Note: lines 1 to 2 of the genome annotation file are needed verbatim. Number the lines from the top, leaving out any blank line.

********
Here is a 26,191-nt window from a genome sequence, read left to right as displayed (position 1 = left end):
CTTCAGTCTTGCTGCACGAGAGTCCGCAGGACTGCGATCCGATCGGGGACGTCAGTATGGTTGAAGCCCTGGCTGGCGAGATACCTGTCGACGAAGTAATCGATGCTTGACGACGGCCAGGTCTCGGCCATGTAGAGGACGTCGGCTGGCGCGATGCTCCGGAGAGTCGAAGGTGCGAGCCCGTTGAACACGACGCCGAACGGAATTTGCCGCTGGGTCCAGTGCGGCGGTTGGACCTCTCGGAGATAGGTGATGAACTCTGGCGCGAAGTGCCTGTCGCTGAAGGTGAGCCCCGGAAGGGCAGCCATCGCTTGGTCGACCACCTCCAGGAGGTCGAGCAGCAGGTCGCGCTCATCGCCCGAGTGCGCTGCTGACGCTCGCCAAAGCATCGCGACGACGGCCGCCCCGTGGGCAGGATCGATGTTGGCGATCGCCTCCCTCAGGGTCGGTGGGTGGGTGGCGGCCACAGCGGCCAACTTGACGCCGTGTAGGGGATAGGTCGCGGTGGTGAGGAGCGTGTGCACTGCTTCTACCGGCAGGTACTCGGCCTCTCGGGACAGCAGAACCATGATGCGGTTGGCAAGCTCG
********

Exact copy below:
Here is a 26,191-nt window from a genome sequence, read left to right as displayed (position 1 = left end):
CTTCAGTCTTGCTGCACGAGAGTCCGCAGGACTGCGATCCGATCGGGGACGTCAGTATGGTTGAAGCCCTGGCTGGCGAGATACCTGTCGACGAAGTAATCGATGCTTGACGACGGCCAGGTCTCGGCCATGTAGAGGACGTCGGCTGGCGCGATGCTCCGGAGAGTCGAAGGTGCGAGCCCGTTGAACACGACGCCGAACGGAATTTGCCGCTGGGTCCAGTGCGGCGGTTGGACCTCTCGGAGATAGGTGATGAACTCTGGCGCGAAGTGCCTGTCGCTGAAGGTGAGCCCCGGAAGGGCAGCCATCGCTTGGTCGACCACCTCCAGGAGGTCGAGCAGCAGGTCGCGCTCATCGCCCGAGTGCGCTGCTGACGCTCGCCAAAGCATCGCGACGACGGCCGCCCCGTGGGCAGGATCGATGTTGGCGATCGCCTCCCTCAGGGTCGGTGGGTGGGTGGCGGCCACAGCGGCCAACTTGACGCCGTGTAGGGGATAGGTCGCGGTGGTGAGGAGCGTGTGCACTGCTTCTACCGGCAGGTACTCGGCCTCTCGGGACAGCAGAACCATGATGCGGTTGGCAAGCTCG